“While the United States is still recognized as the No. 1 place to do business in the world, as well as home to an attractive popular culture (No.4), and creator of desirable brands (second only to Germany), it ranks dead last in cultural heritage—a score associated with maturity, wisdom, cultivation, humanity, and intelligence. That’s below Turkey, China, and Egypt.”— Linda Tischler, Fast Company Senior WriterAre dem thar fightin’ words?
My parents were born south of the Mason-Dixon Line. When I was two years old, mom and dad moved “north.” It hurt my feelings that aunts, uncles and cousins called me a “Yankee.” I felt like an outsider in my family.
Eight generations ago, my family and Abraham Lincoln shared the same grandfather. Learning about the Civil War in the Midwest was stressful. Some facts conflicted with viewpoints I overhead the other side of the family discuss. As a child, I’m thankful I observed cultural differences, which encouraged my curiosity.
One of the most humorous-to-me, serious articles was published in the liberal Egyptian newspaper, Al Ahram. A Palestinian, who was raised in America, tried to help readers understand the mindset of the Christian religious right. And that’s not even easy for Americans!
Stretch Your Perspective
* Read the country’s history.
* Learn about its religious and political groups.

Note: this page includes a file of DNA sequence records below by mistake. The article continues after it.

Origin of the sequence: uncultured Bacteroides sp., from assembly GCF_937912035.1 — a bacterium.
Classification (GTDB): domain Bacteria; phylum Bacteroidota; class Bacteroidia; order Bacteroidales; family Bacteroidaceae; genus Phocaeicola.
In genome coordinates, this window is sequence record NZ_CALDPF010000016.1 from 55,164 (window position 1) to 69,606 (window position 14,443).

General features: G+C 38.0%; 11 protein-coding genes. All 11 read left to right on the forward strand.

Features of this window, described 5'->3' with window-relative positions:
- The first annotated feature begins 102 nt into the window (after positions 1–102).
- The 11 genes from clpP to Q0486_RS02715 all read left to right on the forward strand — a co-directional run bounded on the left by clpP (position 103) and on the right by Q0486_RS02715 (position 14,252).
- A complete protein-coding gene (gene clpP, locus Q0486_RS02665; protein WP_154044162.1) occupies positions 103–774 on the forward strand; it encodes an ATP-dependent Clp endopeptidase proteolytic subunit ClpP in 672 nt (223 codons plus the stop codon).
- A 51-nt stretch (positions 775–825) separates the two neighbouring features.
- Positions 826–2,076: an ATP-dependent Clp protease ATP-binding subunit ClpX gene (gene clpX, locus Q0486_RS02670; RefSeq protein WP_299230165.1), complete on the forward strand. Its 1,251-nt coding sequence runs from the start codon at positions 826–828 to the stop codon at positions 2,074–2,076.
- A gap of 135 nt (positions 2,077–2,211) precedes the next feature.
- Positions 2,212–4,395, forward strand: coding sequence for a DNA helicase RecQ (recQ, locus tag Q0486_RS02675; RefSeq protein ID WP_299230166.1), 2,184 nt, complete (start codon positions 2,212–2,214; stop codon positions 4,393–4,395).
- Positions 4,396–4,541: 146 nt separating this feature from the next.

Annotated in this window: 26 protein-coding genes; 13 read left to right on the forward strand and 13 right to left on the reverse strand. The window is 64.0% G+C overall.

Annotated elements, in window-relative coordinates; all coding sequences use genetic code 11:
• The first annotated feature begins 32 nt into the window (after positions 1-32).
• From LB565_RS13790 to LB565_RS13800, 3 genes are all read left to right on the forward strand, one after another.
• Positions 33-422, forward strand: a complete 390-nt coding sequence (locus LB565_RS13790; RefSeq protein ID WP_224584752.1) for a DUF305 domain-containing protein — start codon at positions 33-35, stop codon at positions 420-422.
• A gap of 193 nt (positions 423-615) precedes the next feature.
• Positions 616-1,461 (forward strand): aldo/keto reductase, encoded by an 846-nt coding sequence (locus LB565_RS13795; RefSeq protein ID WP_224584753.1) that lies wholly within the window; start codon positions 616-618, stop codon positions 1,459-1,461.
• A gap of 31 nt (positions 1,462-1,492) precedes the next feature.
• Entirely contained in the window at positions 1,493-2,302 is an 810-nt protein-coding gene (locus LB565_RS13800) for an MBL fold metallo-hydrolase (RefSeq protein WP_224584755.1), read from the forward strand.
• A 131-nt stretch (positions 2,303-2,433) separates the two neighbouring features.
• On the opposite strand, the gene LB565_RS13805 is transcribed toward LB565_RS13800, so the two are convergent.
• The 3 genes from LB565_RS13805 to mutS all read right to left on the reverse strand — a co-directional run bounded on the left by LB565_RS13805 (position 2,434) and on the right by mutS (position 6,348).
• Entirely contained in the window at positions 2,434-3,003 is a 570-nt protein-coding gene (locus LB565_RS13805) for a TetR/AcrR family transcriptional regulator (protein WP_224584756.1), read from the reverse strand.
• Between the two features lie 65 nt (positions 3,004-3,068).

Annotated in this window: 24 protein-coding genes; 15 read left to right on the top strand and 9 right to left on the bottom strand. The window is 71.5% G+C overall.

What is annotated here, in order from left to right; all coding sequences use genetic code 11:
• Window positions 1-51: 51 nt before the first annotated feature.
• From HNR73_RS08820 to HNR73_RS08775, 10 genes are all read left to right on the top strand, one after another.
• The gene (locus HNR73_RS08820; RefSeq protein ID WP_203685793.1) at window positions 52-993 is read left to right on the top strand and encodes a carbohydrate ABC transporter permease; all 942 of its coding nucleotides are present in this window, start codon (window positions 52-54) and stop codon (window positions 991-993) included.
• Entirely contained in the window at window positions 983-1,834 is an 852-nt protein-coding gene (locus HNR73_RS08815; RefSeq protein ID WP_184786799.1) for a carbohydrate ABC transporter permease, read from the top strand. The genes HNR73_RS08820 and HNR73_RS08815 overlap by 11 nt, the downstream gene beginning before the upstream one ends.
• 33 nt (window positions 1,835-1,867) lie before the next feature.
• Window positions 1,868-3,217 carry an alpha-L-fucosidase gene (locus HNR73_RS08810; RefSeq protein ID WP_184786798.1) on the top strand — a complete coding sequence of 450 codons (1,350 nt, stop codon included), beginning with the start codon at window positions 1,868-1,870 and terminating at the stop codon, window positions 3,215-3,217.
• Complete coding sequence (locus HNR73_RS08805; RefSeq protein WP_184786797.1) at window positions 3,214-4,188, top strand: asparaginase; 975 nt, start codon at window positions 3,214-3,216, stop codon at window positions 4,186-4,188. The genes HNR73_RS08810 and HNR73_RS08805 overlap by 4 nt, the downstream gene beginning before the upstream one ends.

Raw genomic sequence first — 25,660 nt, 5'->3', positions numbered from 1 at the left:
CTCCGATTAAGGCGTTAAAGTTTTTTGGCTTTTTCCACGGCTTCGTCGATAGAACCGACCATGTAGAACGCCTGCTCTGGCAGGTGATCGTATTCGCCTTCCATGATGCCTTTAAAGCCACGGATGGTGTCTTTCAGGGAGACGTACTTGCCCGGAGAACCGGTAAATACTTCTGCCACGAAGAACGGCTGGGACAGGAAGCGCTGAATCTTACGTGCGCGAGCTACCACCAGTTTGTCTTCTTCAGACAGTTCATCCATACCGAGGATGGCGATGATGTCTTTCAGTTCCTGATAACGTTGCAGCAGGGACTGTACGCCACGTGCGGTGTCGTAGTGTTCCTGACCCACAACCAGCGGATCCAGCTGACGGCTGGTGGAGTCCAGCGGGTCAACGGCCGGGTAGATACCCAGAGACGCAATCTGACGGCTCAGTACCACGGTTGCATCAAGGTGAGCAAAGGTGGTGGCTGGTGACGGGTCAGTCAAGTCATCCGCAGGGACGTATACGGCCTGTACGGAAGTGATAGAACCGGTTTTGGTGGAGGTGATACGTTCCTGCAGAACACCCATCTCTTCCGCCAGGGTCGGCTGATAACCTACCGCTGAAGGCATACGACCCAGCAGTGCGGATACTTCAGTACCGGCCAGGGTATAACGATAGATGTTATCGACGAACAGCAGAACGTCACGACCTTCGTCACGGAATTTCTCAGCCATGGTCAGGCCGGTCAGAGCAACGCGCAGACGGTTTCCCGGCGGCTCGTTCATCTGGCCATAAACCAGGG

* Read popular publications, online English edition newspapers, editorials and cartoons from that region and books written by that country’s authors.
* Subscribe to emails from foreign media outlets.
* Read details about the country on the official embassy site.
* Find a breakdown of the country’s demographics, which includes government, economics, religion, population.
* Find out what’s considered culturally or religiously respectful or disrespectful.
* Read travelogues written by Americans.
* Interview people from that culture. Explore their perspective.
* Compare and contrast the same news event or issue from opposing religious and political media sources. To identify the writer’s viewpoint or biases, observe the text. How are opposing parties described?
For national and world events, I compare reports from different news sources report it, for example, Al Jazeera, Reuters, the BBC, and US sources. To better understand the Israeli-Palestinian conflict and the Middle Eastern and Asian anti-Semitism, I read the Palestinian Electronic Intifada, the Jerusalem Post, and Al Ahram, plus other online news sources from the Middle East, Middle Asia, and Asia.
I’m fascinated how people’s biases reveal themselves.